## Info

/I = 1 [0.001995 (22) + 0.0004938 (22) + 0.002( 1 ) + 0.0025( 1 ) + 0.0022(22)] = 0.023 Ans

Example 11.4 In Example 11.3, calculate the activity coefficient and the activity in mg/L of the bicarbonate ion.

Solution:

Y = 10 i+u4(^) _ io 1. {sp } _ y[sp ] _ 0.86 (0.0025) _ 0.00215 mg/L Ans

11.1.2 Equilibrium Constant as a Function of Temperature

The equilibrium constants given previously were at 25°C. To find the values of the equilibrium constants at other temperatures, the Van't Hoff equation is needed. According to this equation, the equilibrium constant K (Ksp for the solubility product constants) is related to temperature according to a derivative as follows:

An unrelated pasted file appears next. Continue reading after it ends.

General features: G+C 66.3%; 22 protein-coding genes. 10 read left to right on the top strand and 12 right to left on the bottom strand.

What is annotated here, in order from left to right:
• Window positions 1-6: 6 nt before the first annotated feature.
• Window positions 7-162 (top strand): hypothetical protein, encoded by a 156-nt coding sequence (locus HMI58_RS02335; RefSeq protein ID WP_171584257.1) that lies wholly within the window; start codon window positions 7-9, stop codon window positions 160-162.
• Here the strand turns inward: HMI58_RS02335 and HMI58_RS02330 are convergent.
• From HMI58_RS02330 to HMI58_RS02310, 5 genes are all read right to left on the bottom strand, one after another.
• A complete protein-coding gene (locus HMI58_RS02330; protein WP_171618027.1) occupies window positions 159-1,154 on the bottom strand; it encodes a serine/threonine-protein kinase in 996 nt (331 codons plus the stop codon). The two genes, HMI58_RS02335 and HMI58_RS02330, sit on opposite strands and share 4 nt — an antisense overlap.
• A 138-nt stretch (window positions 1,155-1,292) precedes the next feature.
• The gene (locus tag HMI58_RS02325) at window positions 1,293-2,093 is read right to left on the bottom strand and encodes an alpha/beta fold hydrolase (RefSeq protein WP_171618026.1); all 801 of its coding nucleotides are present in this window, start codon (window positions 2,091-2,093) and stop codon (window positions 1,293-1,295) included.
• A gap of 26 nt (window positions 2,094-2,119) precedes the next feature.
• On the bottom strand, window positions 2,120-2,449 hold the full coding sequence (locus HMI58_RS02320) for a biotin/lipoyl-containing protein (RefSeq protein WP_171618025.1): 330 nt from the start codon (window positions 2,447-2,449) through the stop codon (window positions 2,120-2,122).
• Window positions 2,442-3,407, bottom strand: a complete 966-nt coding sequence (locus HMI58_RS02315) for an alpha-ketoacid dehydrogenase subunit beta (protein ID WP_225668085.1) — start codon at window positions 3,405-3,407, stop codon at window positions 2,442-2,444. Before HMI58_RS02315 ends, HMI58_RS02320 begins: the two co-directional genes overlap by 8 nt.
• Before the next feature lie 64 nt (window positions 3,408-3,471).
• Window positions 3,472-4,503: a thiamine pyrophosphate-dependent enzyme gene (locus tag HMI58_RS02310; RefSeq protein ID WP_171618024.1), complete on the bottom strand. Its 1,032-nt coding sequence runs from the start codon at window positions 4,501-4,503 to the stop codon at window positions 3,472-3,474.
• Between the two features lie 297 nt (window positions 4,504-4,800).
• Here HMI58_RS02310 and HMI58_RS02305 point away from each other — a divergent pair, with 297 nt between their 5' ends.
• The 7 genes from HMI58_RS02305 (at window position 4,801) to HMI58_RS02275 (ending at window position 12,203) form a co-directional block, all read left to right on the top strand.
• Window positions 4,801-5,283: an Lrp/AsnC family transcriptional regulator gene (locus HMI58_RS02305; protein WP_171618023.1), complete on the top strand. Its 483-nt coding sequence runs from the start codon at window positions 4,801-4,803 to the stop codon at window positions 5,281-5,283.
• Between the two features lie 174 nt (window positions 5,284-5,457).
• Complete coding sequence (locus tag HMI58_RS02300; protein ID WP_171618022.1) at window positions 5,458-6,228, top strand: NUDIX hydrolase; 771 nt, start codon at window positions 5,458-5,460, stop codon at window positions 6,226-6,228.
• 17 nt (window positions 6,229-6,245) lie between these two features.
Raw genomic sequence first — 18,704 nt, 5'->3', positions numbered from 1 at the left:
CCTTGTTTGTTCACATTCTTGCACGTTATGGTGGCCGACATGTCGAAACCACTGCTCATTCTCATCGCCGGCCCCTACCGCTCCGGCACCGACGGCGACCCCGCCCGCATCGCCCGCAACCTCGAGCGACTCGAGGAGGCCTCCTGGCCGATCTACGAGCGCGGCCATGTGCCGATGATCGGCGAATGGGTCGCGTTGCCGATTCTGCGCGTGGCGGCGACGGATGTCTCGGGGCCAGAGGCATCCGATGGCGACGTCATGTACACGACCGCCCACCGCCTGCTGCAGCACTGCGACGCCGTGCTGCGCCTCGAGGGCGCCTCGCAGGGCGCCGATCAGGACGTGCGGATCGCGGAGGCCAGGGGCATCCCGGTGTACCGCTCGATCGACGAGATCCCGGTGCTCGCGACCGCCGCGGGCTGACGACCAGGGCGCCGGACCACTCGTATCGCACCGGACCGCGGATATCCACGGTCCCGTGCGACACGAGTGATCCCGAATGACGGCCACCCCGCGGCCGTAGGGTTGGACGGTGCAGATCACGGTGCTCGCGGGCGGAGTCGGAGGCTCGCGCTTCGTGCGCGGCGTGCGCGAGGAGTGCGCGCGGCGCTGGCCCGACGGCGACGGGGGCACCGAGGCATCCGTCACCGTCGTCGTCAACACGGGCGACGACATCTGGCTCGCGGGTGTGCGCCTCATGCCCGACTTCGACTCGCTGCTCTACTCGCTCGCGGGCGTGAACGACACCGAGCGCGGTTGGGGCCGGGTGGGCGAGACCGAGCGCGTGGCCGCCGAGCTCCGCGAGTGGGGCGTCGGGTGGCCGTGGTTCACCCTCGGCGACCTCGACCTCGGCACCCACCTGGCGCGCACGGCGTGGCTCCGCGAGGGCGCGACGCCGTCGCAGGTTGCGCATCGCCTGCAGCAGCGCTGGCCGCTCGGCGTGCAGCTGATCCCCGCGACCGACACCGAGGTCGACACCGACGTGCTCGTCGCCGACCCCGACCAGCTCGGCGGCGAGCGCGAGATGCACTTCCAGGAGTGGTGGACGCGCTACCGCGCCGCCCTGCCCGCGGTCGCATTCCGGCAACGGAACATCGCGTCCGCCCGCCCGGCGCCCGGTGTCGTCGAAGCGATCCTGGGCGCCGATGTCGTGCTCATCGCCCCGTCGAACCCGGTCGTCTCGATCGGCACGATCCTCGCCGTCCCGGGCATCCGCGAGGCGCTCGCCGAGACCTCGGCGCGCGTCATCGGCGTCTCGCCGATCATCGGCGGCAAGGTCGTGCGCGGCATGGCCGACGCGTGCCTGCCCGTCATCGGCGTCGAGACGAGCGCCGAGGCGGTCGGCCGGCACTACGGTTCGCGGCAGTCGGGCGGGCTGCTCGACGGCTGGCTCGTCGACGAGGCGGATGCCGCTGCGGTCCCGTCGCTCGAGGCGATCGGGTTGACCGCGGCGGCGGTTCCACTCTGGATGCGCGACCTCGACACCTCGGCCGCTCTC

dlnK _ AH0 dT RT2

T is the absolute temperature; AH0 is the standard enthalpy change, where the standard enthalpy change has been adopted as the change at 25°C at one atmosphere of pressure; and R is the universal gas constant.

The value of R depends upon the unit used for the other variables. Table 11.1 gives its various values and units, along with the units used for AH0 and T. By convention, the concentration units used in the calculation of K are in gmmols/L.

Enthalpy is heat released or absorbed in a chemical reaction at constant pressure. Table 11.2 shows values of interest in water stabilization. It is normally reported as enthalpy changes. There is no such thing as An absolute value of an enthalpy does not exist, only a change in enthalpy. Enthalpy is a heat exchange at constant pressure, so enthalpy changes are measured by allowing heat to transfer at constant pressure; the amount of heat measured during the process is the enthalpy change. Also, the table indicates enthalpy of formation. This means that the values in the table are the heat

TABLE 11.1 Values and Units of R

R Value